"The process of creation was not always a physical emanation from the creator god. The oral manifestation of his will sufficed: 'many are the transformations (kheperu) that issued from my mouth' . This is the principle of 'creative utterance'...This creative process was directly related to the personality of the old Memphite god Ptah, the divine artisan and patron of sculptors and masons. Ptah presided over the 'Mansions of Gold'--the workshops where the artisan-priests of ancient times fashioned the precious images of the deities. The conception of a project by forethought (kaa) and its subsequent realization through intelligible expression were part of the daily life of artisans." [OT:GOE,78,79]
"Since Ptah is the patron of artisans, particularly of stonemasons and sculptors, it is not surprising that descriptions of his creative activity combine the material and the nonmaterial. Sculptors 'in-form' or imprint a stone with their mental image. Their action makes an immaterial image into a material statue... The first verse (of the Memphite Theology) states the thesis: the creator's thought and command operated on the primordial monad so that forces and elements of the world emerged that reflected the material from which they came ("Atum's image")... All created things, represented here by the Ennead (vv10-15), are the means by which the concept is realized... As a result of the process of creating, all created reality is both the product and the image of the primordial source from which it came... " [OT:CAANEB,110f]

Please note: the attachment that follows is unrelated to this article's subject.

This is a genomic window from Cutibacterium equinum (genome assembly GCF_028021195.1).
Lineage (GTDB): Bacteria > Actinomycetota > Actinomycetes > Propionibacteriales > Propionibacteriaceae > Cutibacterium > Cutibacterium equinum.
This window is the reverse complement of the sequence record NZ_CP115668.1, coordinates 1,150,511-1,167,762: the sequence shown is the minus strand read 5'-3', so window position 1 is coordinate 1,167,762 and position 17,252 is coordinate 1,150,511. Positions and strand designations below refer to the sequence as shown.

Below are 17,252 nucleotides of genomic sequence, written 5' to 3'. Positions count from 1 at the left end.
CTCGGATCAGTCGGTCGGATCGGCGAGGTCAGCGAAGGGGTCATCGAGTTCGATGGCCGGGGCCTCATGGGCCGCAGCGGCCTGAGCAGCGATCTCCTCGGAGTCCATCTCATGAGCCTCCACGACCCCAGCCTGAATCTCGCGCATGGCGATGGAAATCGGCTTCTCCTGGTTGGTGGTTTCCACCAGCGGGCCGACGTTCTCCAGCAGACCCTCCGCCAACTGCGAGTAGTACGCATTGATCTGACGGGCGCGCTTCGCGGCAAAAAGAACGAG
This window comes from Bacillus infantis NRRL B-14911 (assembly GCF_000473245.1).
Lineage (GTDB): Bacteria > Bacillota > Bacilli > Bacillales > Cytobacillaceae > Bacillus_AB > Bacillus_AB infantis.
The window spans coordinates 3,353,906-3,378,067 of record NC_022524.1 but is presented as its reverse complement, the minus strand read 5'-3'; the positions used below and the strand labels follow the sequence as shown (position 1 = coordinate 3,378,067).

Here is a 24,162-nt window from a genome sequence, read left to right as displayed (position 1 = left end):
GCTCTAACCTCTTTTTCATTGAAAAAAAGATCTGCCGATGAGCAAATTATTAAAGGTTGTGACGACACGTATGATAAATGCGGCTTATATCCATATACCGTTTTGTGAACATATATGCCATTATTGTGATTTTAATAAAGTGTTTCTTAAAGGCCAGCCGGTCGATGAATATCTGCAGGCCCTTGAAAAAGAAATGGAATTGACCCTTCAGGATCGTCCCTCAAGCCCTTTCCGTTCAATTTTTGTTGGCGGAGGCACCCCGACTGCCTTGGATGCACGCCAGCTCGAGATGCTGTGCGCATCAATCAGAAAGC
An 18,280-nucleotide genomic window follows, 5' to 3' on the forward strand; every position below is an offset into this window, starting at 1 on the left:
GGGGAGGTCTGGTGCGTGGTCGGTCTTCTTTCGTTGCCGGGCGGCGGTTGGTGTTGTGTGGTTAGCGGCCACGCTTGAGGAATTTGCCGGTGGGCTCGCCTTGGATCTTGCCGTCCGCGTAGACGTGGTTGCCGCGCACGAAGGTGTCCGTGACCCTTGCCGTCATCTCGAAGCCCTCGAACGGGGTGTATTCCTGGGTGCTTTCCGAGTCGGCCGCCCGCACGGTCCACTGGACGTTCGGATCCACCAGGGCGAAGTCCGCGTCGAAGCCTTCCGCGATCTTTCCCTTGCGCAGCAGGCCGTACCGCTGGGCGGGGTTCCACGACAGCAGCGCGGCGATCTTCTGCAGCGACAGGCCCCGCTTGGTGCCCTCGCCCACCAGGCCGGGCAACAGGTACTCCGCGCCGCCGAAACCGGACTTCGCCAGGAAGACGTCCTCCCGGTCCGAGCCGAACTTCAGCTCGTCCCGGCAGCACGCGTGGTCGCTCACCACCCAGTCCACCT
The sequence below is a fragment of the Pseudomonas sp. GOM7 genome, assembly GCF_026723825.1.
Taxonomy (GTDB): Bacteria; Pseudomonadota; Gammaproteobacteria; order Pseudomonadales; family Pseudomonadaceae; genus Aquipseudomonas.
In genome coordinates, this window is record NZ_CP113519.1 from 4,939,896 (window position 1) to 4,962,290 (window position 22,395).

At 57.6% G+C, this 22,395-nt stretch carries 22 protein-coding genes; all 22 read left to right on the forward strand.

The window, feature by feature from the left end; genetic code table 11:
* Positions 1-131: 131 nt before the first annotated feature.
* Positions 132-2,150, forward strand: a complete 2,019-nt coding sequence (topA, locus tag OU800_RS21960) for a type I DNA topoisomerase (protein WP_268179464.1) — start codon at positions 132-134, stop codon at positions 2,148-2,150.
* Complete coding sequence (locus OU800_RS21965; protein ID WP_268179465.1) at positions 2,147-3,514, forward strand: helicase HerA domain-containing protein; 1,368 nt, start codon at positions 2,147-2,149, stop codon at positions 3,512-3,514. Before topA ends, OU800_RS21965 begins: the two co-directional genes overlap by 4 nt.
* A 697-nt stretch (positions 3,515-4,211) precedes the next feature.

So, let's look at the Memphite Theology and see how close it is to Genesis 1 (text taken from [TCS1], with additions in blue from [HI:AEL1]:
Creation by thought and expression (cols. 53–56)
"There was evolution into Atum’s image through both the heart and the tongue. And great and important is Ptah, who gave life to all the [gods] and their ka’s as well through this heart and this tongue, as which Horus and Thoth have both evolved by means of Ptah.
It has evolved that heart and tongue have control of [all] limb[s], show[ing] that he is preeminent in every body and in every mouth— of all the gods, all people, all animals, and all crawling things that live— planning and governing everything he wishes.
His Ennead is before him, in teeth and lips— that seed [semen] and those hands of Atum: (for) Atum’s Ennead evolv[ed] through his seed [semen] and his fingers [tn: the masturbation motif again], but the Ennead is teeth and lips in this mouth that pronounced the identity of everything, and from which Shu and Tefnut emerged and gave birth to the Ennead.